By the end of this section, you will be able to:
- Explain some of the benefits of collaboration and social interactions with a variety of people in the college environment.
- List personal characteristics and skills that contribute to our ability to get along with others.
- Improve our communication skills.
- Describe how to successfully resolve a conflict with another person.
Most college students will be required to work in groups in various classes, and many workplace tasks are accomplished through committee work. Although not without challenges, collaborating with others is a necessary life skill that has many benefits.
Some of the Benefits of Collaboration
- Provides more perspectives
- Lightens the load
- Produces better product
- Decreases loneliness and isolation
- Practices your interpersonal skills
- Builds tolerance
- Can be fun
A Few of the Challenges of Collaboration
- Tasks not completed on time
- Ineffective communication
- Personality conflicts among team members
- Domineering group members
- Conflicting schedules
- Members not contributing equally to the group
- Inability to focus on a task because of too much socializing
As humans beings are social creatures. It’s in our nature to gravitate towards others, so we continually interact with other students and instructors. Our interaction with others form a state of interdependence, and we can learn a great deal from these interactions.
Because interacting with others is so important in college and career, it serves us well to continuously improve the skills that help us form good relationships and make the most of our experiences. Consider how these two college students are different:
These students are very different. Which do you think is more fully enjoying the college experience? Which do you think is more likely to do well academically? Why?
Recognize the Value of Social Interaction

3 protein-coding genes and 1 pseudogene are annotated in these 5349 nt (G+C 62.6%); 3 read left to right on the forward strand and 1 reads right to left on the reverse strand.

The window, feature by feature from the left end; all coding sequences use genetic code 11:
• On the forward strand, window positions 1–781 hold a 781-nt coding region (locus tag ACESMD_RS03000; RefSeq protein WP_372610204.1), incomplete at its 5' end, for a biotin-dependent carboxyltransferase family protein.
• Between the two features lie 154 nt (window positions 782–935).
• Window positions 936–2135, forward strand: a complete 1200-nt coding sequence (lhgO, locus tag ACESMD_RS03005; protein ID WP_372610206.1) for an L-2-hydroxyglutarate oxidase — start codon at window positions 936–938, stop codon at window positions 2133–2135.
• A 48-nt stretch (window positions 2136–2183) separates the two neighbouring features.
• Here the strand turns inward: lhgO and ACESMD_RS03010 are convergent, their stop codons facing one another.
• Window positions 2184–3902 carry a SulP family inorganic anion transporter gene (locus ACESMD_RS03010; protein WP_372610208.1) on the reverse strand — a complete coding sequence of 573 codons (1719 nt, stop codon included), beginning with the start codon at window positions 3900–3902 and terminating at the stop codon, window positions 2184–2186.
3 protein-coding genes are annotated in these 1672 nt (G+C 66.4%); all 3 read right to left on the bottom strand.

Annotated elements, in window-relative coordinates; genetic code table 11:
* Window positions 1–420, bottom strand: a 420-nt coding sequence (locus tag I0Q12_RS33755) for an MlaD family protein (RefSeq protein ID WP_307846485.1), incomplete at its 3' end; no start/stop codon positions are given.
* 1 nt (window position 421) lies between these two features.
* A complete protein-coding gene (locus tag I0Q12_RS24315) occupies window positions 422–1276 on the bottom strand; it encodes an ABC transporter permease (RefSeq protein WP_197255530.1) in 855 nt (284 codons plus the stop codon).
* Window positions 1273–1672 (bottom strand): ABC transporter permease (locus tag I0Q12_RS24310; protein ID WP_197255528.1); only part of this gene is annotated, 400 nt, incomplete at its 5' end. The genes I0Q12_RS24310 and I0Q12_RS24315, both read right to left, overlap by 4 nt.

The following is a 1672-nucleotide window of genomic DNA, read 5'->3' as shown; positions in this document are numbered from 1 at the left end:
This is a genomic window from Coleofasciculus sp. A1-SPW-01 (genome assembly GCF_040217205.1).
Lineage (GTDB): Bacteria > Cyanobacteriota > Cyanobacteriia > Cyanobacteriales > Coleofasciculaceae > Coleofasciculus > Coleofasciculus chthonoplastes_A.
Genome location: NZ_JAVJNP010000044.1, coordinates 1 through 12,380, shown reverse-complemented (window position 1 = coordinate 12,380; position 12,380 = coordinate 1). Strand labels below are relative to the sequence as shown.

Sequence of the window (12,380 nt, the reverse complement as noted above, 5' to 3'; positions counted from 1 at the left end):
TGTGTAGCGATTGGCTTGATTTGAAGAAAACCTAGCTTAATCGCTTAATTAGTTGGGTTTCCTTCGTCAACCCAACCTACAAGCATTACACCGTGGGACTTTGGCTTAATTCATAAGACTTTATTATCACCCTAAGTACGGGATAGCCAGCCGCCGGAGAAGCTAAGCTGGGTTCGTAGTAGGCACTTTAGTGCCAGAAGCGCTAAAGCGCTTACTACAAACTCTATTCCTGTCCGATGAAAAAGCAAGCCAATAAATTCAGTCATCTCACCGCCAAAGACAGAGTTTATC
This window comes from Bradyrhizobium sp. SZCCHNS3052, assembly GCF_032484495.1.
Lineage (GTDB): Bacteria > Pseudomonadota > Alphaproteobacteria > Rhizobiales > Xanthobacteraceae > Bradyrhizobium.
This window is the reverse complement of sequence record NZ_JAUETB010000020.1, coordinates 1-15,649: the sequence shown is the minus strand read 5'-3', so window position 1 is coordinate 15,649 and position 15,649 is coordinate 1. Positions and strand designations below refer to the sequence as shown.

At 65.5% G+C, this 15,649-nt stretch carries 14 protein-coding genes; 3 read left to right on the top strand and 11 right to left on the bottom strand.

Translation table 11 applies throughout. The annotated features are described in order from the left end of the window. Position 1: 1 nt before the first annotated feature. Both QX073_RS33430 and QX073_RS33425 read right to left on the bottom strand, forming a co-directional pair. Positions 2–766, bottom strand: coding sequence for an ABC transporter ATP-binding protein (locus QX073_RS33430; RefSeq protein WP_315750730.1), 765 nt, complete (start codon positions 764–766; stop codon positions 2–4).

Building good relationships is important for happiness and a successful college experience. College offers the opportunity to meet many people you would likely not meet otherwise. By making the most of this opportunity, you will gain a number of benefits:
- Understanding of diverse other people and how they think and feel
- A heightened sense of your own identity
- Emotional comfort from friendships
- Intellectual and emotional growth
College often offers an opportunity for new relationships and interactions with people who will challenge your thinking and help you become your best self.
Communication is a means of connecting between people for the purpose of exchanging information, expressing feelings, or sharing ideas, and the two-way communication process is at the core of almost all social interactions. Communication with others can profoundly affect our lives, especially what we think and feel and what and how we learn.
Oral communication involves not only speech and listening, of course, but also nonverbal communication, such as facial expressions, tone of voice, and many other body language signals that affect the messages sent and received. Many experts believe that most people pay more attention to how people say something than to what they are actually saying. When the nonverbal message is inconsistent with the verbal message, miscommunication may occur.
Remember that communication is a two-way process. involving both speaking and listening, so it’s imprtant to continually develop both skills. Here are some guidelines for how to actively listen: